Thursday, January 19, 2012

Book Review: The Catcher in the Rye

The Catcher in the Rye - J.D. Salinger

The Catcher in the Rye

For a while now I have been wanting to read a classic book. Every now and then I get the urge and pick one, usually I am disappointed. For example, Dracula although good in parts, I found to be rather boring overall and I am not a reader that craves action all of the time.

Whilst reading Stephen King's latest, "11/12/63". The Catcher in the Rye was mentioned numerous times by the protagonist. It was a book that I was obviously aware of and my interest was piquered.

unlike the other classics, the Catcher in the Rye did not disappoint. In fact, I really enjoyed it. There is no plot to speak of, the story if it can be called that, centres around a few days in the life of Holden. A guy already kicked out of three schools and has just been kicked out of the fourth.

Holden recounts the last few days of school and through this we learn his views on a world full of "phonies." The great thing about the Catcher in the Rye, is that despite it being written back in the early 50's, the language still feels fresh today.

Holden is a likeable character even taking into account his flaws. He has a strong sense of loyalty to his siblings but enjoys winding others up. He uses his height to get booze and although he claims to hate the movies, seems to spend an awful lot of time at them.

Throughout the novel, you are rooting for things to go his way. There are characters that wish the best for him but he continues to push them away, through constant lying or dogged determination to be a loner. His attitude, lands himself in all sorts of dangerous scenarios, that he manages to shake off and continue on his way to a destination he has no idea of.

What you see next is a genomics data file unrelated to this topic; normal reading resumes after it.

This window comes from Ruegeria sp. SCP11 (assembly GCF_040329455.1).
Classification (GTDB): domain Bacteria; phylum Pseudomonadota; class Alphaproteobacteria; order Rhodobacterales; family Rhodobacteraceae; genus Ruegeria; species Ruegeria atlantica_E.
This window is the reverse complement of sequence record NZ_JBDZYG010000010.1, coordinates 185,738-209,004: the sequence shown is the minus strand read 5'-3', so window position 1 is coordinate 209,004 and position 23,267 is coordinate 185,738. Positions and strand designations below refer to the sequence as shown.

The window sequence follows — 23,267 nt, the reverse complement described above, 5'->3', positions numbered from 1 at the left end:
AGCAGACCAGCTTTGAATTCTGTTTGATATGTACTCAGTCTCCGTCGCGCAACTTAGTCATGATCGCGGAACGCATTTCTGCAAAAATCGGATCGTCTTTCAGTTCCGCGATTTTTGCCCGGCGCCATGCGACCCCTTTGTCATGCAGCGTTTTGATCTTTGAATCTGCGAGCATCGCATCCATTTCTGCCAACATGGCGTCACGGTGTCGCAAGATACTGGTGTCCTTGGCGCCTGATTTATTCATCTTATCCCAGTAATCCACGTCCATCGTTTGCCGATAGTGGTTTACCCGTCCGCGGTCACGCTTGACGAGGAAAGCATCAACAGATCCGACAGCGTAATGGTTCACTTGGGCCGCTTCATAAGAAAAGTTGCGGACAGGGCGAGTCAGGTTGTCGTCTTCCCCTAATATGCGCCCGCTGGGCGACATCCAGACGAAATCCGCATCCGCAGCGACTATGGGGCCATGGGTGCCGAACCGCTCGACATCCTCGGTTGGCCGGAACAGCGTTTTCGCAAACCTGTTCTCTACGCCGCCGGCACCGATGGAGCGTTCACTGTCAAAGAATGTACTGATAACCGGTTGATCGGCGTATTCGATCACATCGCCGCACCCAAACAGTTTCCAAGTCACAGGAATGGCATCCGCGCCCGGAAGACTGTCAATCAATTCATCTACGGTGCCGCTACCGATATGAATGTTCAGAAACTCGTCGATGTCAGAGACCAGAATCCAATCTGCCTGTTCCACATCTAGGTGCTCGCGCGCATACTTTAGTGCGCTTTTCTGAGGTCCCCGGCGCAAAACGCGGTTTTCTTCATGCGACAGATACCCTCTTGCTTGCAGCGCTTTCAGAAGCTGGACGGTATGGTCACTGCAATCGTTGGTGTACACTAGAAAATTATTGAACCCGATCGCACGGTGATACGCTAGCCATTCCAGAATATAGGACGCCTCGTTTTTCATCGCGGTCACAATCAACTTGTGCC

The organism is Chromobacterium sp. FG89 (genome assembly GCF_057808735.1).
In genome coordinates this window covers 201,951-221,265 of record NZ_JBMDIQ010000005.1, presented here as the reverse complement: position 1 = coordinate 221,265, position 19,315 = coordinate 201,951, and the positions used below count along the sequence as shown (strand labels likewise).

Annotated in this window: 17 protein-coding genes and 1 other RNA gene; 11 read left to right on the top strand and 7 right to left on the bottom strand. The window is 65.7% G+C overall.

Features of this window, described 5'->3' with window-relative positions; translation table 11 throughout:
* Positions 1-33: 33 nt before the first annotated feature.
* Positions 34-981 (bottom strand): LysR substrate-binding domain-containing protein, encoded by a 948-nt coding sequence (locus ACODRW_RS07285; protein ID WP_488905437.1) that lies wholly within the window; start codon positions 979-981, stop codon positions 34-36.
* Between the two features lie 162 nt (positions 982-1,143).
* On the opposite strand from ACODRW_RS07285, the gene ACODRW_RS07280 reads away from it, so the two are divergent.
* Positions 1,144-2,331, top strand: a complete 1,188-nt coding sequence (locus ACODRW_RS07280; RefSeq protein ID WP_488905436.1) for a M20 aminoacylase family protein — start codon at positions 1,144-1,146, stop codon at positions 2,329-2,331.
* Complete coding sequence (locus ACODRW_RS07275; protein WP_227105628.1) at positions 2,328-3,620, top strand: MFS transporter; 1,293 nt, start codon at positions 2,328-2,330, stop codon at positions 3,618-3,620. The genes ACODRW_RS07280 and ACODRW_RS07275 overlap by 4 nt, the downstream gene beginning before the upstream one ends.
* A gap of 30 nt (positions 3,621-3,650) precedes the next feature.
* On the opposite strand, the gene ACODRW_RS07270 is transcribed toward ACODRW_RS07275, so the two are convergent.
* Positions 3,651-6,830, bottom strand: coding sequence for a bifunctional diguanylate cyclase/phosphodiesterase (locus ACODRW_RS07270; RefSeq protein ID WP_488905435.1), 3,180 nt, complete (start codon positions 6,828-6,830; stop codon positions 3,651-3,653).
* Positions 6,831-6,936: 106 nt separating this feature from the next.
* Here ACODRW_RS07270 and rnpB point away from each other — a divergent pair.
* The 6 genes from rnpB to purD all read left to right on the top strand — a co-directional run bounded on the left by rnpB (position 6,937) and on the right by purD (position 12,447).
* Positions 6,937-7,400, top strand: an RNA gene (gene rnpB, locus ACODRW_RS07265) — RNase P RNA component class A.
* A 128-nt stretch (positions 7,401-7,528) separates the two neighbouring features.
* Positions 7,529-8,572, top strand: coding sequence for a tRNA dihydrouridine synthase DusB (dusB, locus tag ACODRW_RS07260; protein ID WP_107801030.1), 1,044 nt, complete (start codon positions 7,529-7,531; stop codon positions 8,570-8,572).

The conclusion ends where Holden decides to stop telling the tale. This sums up his character perfectly and is in keeping with the rest of the book. My Rating: 8


  1. I know what you mean, every now and then I get the urge to read somthing by Dickens or Jane Austin ( probably mainly caused by something I have seen on the telly)due to this have just reread Tale of Two Cities, which I had forgotten how much I liked. Catcher in the Rye I think is sitting on my shelf at home- one of those books I have always meant to read but never got round to it, maybe now I will!

  2. Never read a Tale of Two Cities. In regard to Dickens and Austin I haven't quite got passed the whole, "you will read these classics at school" bias yet. Now that I don't have to read them in order to write an essay, I really should

  3. You should do, they can help with your own writing- Dickens is especialy good for examples of good characters descriptions